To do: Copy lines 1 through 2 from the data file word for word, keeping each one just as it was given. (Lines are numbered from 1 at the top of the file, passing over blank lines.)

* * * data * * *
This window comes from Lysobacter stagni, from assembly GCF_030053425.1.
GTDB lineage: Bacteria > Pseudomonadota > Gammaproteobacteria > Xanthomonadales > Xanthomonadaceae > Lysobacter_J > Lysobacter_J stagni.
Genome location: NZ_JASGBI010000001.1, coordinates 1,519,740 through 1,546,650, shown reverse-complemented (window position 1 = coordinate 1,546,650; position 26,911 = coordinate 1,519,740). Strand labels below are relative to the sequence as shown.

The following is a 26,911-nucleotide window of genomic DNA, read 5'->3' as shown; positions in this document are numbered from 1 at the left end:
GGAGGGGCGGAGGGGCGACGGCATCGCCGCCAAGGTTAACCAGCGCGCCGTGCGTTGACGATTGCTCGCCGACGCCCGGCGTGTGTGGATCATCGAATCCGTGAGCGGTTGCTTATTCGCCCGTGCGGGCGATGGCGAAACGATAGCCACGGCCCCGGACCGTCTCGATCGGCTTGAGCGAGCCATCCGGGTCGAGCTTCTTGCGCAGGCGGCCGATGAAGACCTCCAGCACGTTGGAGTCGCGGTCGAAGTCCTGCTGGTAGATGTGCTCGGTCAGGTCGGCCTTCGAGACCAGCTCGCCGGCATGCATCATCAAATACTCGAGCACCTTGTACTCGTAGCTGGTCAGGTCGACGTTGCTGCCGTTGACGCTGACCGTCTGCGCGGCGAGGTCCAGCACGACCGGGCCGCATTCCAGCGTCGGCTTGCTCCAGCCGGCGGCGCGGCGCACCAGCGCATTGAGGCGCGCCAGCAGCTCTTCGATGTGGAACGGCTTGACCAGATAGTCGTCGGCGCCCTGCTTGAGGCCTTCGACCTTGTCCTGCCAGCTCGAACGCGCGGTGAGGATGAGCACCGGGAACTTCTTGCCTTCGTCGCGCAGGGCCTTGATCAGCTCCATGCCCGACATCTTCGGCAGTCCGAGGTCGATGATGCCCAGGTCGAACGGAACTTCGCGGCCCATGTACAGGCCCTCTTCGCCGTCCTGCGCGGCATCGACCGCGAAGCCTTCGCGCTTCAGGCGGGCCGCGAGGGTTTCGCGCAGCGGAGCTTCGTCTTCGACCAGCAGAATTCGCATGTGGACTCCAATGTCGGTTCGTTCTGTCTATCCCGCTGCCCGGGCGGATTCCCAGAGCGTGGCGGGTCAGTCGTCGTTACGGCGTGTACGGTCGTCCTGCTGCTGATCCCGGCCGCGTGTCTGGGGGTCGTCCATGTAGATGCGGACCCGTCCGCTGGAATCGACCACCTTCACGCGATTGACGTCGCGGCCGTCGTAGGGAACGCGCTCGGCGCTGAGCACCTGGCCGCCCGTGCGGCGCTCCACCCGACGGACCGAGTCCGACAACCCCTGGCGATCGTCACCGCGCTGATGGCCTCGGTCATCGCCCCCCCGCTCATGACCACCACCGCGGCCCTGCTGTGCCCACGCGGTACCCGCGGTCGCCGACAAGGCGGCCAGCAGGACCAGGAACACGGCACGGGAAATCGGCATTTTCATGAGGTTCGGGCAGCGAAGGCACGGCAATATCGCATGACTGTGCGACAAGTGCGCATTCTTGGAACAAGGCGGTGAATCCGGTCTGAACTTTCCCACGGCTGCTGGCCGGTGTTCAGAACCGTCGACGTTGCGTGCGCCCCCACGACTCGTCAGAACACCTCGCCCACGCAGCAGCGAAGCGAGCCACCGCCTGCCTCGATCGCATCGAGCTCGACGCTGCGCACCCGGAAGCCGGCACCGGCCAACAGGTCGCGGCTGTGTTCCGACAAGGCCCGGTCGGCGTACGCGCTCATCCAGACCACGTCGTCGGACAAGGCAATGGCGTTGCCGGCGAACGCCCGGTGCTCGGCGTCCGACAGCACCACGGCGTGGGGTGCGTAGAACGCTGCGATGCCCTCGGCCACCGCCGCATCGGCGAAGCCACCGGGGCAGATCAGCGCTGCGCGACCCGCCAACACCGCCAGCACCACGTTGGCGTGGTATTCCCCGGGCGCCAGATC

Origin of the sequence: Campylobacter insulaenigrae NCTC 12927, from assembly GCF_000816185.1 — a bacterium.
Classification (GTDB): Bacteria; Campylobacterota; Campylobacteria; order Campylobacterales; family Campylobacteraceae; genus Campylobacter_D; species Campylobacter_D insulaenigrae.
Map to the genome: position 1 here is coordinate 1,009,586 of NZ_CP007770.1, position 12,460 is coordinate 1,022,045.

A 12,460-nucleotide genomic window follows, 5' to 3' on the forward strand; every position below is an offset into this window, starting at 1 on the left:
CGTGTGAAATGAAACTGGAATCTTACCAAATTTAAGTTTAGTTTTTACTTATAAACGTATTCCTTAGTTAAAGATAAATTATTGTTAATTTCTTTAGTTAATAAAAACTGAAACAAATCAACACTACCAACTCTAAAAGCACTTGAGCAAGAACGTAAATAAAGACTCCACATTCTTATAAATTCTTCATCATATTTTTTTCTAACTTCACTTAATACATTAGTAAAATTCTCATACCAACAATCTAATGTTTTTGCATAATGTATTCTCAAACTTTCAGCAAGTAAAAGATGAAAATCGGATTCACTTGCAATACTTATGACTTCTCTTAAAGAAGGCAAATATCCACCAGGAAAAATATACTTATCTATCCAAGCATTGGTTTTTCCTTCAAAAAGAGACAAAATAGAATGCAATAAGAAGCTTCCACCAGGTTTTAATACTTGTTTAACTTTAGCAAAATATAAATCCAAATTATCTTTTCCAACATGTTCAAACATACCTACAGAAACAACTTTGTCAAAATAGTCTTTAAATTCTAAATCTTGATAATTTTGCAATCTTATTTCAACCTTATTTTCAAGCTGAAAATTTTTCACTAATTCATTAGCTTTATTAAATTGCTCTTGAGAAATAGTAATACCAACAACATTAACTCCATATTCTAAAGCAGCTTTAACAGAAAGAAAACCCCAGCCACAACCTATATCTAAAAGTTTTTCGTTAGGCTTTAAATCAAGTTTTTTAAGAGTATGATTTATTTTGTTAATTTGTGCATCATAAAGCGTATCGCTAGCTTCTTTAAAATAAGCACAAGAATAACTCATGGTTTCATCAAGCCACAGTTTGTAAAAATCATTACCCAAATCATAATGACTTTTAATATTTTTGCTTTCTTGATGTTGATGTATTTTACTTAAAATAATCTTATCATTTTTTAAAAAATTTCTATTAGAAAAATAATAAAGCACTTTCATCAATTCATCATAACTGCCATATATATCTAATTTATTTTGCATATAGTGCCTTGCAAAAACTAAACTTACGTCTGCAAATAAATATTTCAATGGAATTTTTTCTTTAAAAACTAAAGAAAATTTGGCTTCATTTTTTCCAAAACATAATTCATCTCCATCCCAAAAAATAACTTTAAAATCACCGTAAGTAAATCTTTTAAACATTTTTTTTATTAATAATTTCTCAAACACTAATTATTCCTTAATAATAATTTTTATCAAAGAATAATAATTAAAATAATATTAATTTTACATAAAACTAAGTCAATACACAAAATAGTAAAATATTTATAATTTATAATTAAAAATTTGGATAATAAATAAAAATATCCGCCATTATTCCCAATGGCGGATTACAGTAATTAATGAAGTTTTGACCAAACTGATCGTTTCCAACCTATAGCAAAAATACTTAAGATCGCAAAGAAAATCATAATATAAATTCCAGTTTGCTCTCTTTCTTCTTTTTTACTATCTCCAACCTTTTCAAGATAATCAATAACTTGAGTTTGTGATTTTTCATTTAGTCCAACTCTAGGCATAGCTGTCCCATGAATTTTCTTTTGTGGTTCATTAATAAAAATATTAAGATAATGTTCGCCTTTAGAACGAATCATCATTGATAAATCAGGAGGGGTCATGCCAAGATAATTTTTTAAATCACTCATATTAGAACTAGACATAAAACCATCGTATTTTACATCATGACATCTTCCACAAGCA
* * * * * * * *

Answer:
This window comes from Lysobacter stagni, from assembly GCF_030053425.1.
GTDB lineage: Bacteria > Pseudomonadota > Gammaproteobacteria > Xanthomonadales > Xanthomonadaceae > Lysobacter_J > Lysobacter_J stagni.